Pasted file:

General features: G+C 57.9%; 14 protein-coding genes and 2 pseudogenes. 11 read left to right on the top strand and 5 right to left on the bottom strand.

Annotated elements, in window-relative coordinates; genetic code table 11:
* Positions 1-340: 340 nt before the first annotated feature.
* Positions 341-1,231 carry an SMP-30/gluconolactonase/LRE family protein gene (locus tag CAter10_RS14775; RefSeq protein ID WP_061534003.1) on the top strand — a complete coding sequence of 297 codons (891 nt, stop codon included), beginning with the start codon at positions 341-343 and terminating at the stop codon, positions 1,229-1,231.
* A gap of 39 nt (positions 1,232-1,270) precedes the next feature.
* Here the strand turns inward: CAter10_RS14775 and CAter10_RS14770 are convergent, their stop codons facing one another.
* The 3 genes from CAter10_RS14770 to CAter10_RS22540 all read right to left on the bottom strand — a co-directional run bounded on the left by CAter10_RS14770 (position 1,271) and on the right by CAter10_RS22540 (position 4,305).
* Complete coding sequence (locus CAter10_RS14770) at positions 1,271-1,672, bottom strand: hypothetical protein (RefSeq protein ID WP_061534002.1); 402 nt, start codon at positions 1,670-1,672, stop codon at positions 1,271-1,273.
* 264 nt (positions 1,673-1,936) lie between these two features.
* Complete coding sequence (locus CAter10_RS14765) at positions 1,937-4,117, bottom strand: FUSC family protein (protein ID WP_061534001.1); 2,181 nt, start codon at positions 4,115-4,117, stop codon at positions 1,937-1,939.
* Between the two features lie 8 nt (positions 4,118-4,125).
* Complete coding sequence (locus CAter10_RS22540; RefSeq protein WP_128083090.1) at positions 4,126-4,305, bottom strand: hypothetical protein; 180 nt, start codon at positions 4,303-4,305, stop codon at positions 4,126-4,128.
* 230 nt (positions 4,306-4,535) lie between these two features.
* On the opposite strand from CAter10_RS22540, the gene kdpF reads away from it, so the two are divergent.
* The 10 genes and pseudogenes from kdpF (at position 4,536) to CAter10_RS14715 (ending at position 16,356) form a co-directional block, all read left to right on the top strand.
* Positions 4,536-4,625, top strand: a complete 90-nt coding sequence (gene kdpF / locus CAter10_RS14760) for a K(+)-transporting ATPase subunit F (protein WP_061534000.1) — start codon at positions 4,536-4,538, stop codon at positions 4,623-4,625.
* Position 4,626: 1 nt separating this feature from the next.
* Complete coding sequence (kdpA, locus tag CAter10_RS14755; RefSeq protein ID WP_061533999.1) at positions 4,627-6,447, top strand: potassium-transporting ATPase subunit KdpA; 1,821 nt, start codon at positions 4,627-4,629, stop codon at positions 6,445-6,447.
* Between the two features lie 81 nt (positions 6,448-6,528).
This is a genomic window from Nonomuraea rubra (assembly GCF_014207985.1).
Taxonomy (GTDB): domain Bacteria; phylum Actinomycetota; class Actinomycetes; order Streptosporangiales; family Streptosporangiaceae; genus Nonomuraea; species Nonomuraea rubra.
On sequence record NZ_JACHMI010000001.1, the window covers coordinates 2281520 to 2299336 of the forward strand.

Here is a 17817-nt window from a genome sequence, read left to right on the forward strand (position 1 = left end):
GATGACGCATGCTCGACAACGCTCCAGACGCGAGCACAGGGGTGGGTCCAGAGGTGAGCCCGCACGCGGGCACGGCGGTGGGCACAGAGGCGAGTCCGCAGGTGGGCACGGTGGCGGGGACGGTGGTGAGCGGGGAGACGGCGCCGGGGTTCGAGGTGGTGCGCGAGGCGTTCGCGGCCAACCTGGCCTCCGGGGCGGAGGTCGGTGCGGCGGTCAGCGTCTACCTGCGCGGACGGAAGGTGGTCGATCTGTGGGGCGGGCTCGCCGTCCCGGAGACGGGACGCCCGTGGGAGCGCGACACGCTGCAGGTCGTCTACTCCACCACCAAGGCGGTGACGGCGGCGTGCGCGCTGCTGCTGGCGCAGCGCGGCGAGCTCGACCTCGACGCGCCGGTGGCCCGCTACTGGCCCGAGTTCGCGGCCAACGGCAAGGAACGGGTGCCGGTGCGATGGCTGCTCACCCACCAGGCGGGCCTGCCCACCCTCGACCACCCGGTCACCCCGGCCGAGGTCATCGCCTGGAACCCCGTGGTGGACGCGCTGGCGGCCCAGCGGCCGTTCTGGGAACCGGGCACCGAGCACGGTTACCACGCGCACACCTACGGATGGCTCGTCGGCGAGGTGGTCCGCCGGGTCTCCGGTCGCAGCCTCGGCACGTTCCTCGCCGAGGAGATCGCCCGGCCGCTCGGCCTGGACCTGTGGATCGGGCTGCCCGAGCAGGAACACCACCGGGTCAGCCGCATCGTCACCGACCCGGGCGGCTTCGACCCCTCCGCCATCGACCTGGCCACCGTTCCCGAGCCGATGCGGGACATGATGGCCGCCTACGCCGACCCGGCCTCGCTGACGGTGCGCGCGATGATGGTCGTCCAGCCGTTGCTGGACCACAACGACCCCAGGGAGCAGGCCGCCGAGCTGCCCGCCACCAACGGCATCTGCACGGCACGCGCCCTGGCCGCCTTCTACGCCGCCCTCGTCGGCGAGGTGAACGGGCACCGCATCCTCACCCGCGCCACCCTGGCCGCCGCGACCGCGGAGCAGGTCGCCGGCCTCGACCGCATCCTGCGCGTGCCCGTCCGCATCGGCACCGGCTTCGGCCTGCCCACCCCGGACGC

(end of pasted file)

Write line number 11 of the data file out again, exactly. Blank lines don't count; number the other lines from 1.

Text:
* Between the two features lie 8 nt (positions 4,118-4,125).